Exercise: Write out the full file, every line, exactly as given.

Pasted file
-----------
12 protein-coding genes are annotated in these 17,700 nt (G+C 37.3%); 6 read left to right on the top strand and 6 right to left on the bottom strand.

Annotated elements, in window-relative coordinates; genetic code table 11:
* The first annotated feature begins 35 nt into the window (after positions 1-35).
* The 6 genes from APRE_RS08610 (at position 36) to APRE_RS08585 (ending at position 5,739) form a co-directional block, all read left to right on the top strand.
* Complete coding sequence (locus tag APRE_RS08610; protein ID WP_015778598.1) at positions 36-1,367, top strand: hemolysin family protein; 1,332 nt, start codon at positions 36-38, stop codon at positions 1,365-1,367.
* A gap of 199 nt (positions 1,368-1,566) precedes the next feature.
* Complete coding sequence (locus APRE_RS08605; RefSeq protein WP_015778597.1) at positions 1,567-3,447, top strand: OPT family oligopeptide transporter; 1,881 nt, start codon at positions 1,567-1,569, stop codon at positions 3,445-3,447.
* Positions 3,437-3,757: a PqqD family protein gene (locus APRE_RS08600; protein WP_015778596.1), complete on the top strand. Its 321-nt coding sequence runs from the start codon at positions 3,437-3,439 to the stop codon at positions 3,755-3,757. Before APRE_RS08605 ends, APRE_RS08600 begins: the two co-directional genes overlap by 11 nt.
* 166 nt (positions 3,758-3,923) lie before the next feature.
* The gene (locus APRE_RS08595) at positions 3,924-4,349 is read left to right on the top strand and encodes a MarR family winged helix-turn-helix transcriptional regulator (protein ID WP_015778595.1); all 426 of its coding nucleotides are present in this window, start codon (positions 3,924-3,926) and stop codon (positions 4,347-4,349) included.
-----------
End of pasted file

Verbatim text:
12 protein-coding genes are annotated in these 17,700 nt (G+C 37.3%); 6 read left to right on the top strand and 6 right to left on the bottom strand.

Annotated elements, in window-relative coordinates; genetic code table 11:
* The first annotated feature begins 35 nt into the window (after positions 1-35).
* The 6 genes from APRE_RS08610 (at position 36) to APRE_RS08585 (ending at position 5,739) form a co-directional block, all read left to right on the top strand.
* Complete coding sequence (locus tag APRE_RS08610; protein ID WP_015778598.1) at positions 36-1,367, top strand: hemolysin family protein; 1,332 nt, start codon at positions 36-38, stop codon at positions 1,365-1,367.
* A gap of 199 nt (positions 1,368-1,566) precedes the next feature.
* Complete coding sequence (locus APRE_RS08605; RefSeq protein WP_015778597.1) at positions 1,567-3,447, top strand: OPT family oligopeptide transporter; 1,881 nt, start codon at positions 1,567-1,569, stop codon at positions 3,445-3,447.
* Positions 3,437-3,757: a PqqD family protein gene (locus APRE_RS08600; protein WP_015778596.1), complete on the top strand. Its 321-nt coding sequence runs from the start codon at positions 3,437-3,439 to the stop codon at positions 3,755-3,757. Before APRE_RS08605 ends, APRE_RS08600 begins: the two co-directional genes overlap by 11 nt.
* 166 nt (positions 3,758-3,923) lie before the next feature.
* The gene (locus APRE_RS08595) at positions 3,924-4,349 is read left to right on the top strand and encodes a MarR family winged helix-turn-helix transcriptional regulator (protein ID WP_015778595.1); all 426 of its coding nucleotides are present in this window, start codon (positions 3,924-3,926) and stop codon (positions 4,347-4,349) included.